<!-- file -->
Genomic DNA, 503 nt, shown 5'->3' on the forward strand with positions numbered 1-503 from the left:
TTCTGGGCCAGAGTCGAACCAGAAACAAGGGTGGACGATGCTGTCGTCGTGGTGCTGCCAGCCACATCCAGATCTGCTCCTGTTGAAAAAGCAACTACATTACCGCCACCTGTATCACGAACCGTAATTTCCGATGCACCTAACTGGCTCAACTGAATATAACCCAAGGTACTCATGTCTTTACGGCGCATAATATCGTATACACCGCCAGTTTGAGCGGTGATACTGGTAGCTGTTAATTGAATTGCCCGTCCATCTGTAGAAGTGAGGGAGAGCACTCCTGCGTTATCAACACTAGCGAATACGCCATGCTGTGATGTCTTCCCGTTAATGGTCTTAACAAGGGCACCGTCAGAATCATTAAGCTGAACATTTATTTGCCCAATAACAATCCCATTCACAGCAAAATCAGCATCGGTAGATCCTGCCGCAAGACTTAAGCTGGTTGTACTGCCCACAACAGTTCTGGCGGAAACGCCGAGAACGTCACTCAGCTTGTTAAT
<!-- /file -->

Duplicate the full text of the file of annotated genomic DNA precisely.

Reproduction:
Genomic DNA, 503 nt, shown 5'->3' on the forward strand with positions numbered 1-503 from the left:
TTCTGGGCCAGAGTCGAACCAGAAACAAGGGTGGACGATGCTGTCGTCGTGGTGCTGCCAGCCACATCCAGATCTGCTCCTGTTGAAAAAGCAACTACATTACCGCCACCTGTATCACGAACCGTAATTTCCGATGCACCTAACTGGCTCAACTGAATATAACCCAAGGTACTCATGTCTTTACGGCGCATAATATCGTATACACCGCCAGTTTGAGCGGTGATACTGGTAGCTGTTAATTGAATTGCCCGTCCATCTGTAGAAGTGAGGGAGAGCACTCCTGCGTTATCAACACTAGCGAATACGCCATGCTGTGATGTCTTCCCGTTAATGGTCTTAACAAGGGCACCGTCAGAATCATTAAGCTGAACATTTATTTGCCCAATAACAATCCCATTCACAGCAAAATCAGCATCGGTAGATCCTGCCGCAAGACTTAAGCTGGTTGTACTGCCCACAACAGTTCTGGCGGAAACGCCGAGAACGTCACTCAGCTTGTTAAT